CHARLOTTE, N.C.--First Lady Michelle Obama delivered such a powerful and poignant testimonial on behalf of her husband, it just might be enough to launch her political career, an Illinois Congressman said Wednesday.
On the morning after the native Chicagoan's speech, Illinois delegates were still buzzing about, what they hope might be a Hillary Clinton in the making--a First Lady who follows her husband, the President, into politics.
"Ann [Romney's] was a good speech. But, Michelle Obama's was a memorable--almost a Barack Obama 2004 speech," said U.S. Rep. Jan Schakowsky (D-Il.)
"Honestly, I got the feeling. People in the hall were talking afterwards about Michelle Obama in 2016. That's how moved I think people were by that speech. I have no idea if she would actually be interested. But, she showed the capacity to move people, inspire people in a way that certainly was reminiscent to that  Barack Obama speech. "People were saying, `That's as good as Barack Obama as an orator.' It was amazingly moving and eloquent and poignant."
"No. No. She has no interest in running for office at all," Jarrett said, after a cameo appearance at the Il. delegation breakfast.
"She's terrific. She loves nothing better than to talk about why her husband should be re-elected."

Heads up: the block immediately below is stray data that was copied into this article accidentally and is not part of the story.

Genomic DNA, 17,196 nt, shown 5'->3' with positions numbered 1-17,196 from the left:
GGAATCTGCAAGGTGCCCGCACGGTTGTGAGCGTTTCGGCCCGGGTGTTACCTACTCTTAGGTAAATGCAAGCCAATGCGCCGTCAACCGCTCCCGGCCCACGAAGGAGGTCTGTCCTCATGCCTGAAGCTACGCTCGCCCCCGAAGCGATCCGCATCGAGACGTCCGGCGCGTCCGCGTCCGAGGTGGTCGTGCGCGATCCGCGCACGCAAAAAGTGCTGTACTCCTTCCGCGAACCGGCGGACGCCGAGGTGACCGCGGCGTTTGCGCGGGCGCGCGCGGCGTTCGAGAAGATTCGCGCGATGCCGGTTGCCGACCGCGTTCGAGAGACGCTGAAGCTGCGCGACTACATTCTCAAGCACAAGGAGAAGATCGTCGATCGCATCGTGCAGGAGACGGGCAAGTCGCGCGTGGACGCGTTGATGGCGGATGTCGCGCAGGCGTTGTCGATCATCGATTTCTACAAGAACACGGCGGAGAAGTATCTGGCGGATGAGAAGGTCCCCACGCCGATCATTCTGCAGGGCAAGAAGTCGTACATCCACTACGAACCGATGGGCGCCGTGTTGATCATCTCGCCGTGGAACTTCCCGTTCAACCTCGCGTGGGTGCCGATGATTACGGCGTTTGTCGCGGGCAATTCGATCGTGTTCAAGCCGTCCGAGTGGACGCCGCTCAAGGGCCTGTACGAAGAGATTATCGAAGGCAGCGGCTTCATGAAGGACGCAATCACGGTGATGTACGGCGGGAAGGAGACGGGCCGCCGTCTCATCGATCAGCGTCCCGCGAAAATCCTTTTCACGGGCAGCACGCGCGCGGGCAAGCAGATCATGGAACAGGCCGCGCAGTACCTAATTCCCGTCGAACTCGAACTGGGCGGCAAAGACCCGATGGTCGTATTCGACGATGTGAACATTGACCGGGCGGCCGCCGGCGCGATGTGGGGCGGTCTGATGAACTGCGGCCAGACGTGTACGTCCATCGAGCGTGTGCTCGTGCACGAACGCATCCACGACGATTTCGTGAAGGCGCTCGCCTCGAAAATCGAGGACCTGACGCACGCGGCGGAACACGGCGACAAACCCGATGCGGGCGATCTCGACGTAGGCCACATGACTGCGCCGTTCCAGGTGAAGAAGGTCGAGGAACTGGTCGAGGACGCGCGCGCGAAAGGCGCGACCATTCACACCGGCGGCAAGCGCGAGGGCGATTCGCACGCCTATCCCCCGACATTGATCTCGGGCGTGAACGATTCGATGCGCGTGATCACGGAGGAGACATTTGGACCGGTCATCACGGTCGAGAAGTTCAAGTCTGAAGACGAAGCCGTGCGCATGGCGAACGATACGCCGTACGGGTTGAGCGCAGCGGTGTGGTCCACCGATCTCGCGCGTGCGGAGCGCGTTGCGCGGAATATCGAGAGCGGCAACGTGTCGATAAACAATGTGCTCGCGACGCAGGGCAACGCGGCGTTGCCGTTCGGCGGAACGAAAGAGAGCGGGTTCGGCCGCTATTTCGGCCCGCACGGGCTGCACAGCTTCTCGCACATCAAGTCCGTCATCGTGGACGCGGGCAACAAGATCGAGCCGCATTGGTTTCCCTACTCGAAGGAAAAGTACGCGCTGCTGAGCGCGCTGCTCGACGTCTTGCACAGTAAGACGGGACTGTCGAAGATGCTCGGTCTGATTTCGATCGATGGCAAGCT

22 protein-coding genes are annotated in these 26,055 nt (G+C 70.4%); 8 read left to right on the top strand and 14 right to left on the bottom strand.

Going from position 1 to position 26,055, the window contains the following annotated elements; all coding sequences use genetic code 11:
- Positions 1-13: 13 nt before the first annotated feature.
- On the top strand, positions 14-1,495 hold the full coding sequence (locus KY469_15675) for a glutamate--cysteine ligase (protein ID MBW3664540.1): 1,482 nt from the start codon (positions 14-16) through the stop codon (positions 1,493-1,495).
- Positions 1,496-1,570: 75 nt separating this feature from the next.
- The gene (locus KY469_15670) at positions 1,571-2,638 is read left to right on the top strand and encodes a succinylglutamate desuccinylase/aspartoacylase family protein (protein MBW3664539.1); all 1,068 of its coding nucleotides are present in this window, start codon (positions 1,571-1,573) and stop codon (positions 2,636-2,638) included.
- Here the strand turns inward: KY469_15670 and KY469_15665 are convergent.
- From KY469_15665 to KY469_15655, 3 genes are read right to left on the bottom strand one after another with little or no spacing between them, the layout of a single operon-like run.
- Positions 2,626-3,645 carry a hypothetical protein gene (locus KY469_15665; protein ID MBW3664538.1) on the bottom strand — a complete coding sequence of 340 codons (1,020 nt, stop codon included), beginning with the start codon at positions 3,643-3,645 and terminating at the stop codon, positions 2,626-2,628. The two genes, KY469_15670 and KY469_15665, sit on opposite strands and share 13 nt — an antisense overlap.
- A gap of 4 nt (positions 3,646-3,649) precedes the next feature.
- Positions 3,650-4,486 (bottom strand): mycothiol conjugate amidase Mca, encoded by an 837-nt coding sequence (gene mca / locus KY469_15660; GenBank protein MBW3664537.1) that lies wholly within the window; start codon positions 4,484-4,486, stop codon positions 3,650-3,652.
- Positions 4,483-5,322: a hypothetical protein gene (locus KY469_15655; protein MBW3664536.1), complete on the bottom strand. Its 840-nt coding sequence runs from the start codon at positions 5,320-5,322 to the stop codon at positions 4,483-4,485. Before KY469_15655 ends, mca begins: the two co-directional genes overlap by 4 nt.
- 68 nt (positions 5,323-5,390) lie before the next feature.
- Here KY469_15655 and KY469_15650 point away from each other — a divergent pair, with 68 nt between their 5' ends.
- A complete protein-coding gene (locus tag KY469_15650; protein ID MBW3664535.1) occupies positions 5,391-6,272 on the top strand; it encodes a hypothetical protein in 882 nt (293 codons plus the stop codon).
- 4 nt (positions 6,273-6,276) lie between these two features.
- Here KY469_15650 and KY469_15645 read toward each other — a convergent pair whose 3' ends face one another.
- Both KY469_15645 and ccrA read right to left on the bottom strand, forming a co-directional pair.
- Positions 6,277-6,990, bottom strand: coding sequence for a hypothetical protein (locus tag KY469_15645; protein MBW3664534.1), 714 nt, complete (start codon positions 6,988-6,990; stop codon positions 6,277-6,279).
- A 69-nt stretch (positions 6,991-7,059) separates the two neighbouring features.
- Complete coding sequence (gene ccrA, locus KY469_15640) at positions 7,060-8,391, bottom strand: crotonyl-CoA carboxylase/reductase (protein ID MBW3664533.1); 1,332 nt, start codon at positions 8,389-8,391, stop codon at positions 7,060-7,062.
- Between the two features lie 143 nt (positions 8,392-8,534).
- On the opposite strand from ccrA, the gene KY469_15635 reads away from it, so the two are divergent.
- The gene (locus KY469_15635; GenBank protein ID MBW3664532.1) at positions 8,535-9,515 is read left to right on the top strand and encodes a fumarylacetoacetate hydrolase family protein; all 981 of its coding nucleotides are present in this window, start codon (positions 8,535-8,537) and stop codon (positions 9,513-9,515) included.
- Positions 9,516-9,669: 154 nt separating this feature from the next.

Pressed on who is the better public speaker in the Obama family, Jarrett said, "They're both outstanding orators. They tell stories in a way that resonates so broadly with the American people. She touched everybody's heart, regardless of party--particularly Mom's. It really resonated. Talking about her daughters, seeing her choke up. Everything."
Former White House chief-of-staff Bill Daley also cast doubt on whether a speech he called the best he's heard at a convention in 30 years would vault Michelle Obama into a career in politics. But, he left the door open.
"She obviously has the smarts and America loves her. But, as we've seen in the past, that's a difficult leap from that role as First Lady. But, she has proven her whole life that the sky's the limit for her," Daley said.
"It wasn't a speech to women. It was a speech to the country from somebody who is in a unique position as First Lady. She spoke from the heart. Hard to do in a setting like that, but she knocked it out of the park."